Given a clear understanding of the effect of the myo1-66 mutation on the type II myosin motor domain, we examined the retrograde flow rates of Abp140p-GFP–labeled actin cables in the myo1-66 mutant, relative to the wild-type (Fig. 5, A and B). At 23°C, the rate of retrograde actin cable flow in yeast expressing the myo1-66 mutant was similar to that observed in yeast expressing wild-type myosin II protein (Fig. 5 B). Thus, the mutant protein supports normal rates of retrograde flow at reduced temperatures, despite the fact that it is present at lower levels compared with wild-type cells. The rate of retrograde actin cable flow in wild-type cells was not affected by incubation at 37°C. In contrast, the rate of actin cable retrograde flow is significantly reduced in yeast expressing the myo1-66 mutant at 37°C. (Fig. 5, A and B). However, the rate of retrograde actin cable flow observed in the myo1-66 mutant at restrictive temperatures is similar to that observed in yeast bearing a deletion in MYO1 and in yeast expressing the Myo1p tail at wild-type levels in lieu of full-length Myo1p (Fig. 5 B). Thus, the myo1-66 mutant exhibits temperature- dependent reduction in the rate of retrograde actin cable flow. These data suggest that normal rates of actin cable retrograde flow require a functional type II myosin motor domain.

Isoform-specific role for Tpm2p in retrograde actin cable flow in vivo

Earlier studies suggested that deletion of TPM1 results in loss of actin cables (Drees et al., 1995). However, with the advent of more sensitive optical imaging technology, it is now clear that deletion of TPM1 reduces the length and/or abundance of actin cables, but does not result in the complete loss of these structures. Time-lapse videos illustrating retrograde flow of actin cables in wild-type cells and tpm1Δ mutants are shown (Videos 1 and 2). Because actin cables are present in both tpm1Δ and tpm2Δ cells, we studied the effect of loss of the yeast tropomyosins on actin cable dynamics. We found that the rate of actin cable retrograde flow in tpm1Δ strains was not significantly different from that observed in wild-type cells (Fig. 6). In the tpm2Δ strain, however, the rate of actin cable retrograde flow was 0.78 μm/s, which is approximately twice that observed in wild-type cells (Fig. 6, A and B). This finding indicates that actin cable retrograde flow can occur at rates that are at least twice the mean rate of flow observed in wild-type cells. Equally important, this finding indicates that Tpm2p, but not Tpm1p, reduces the rate of retrograde actin cable flow.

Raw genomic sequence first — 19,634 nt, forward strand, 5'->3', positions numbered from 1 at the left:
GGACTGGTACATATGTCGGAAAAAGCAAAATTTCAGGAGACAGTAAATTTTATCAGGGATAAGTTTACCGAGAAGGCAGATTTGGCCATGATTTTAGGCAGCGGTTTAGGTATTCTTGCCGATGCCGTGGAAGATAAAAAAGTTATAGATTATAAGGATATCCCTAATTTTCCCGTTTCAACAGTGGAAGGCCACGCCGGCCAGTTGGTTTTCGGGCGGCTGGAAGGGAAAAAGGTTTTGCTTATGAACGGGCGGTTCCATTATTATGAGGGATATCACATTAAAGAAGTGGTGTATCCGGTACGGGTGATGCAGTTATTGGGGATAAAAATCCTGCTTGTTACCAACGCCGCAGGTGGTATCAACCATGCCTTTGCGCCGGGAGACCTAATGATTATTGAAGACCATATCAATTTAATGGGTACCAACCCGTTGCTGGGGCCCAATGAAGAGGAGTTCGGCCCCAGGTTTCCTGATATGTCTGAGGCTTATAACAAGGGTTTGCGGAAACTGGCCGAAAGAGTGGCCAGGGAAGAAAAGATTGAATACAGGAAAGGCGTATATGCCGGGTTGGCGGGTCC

To further explore the role of Tpm1p in retrograde actin cable flow, we studied Abp140p-GFP dynamics in yeast bearing a deletion in MDM20. Mdm20p was originally identified in a screen for mutations affecting mitochondrial inheritance (Hermann et al., 1997). Deletion of MDM20 results in reduced actin cable length, but has no effect on alignment of actin cables along the mother-bud axis. Recent evidence indicates that Mdm20p is associated with Nat3p, a protein that catalyzes acetylation of Tpm1p (Singer and Shaw, 2003). We find that deletion of MDM20 has no significant effect on the rate of retrograde actin cable flow (Fig. 6).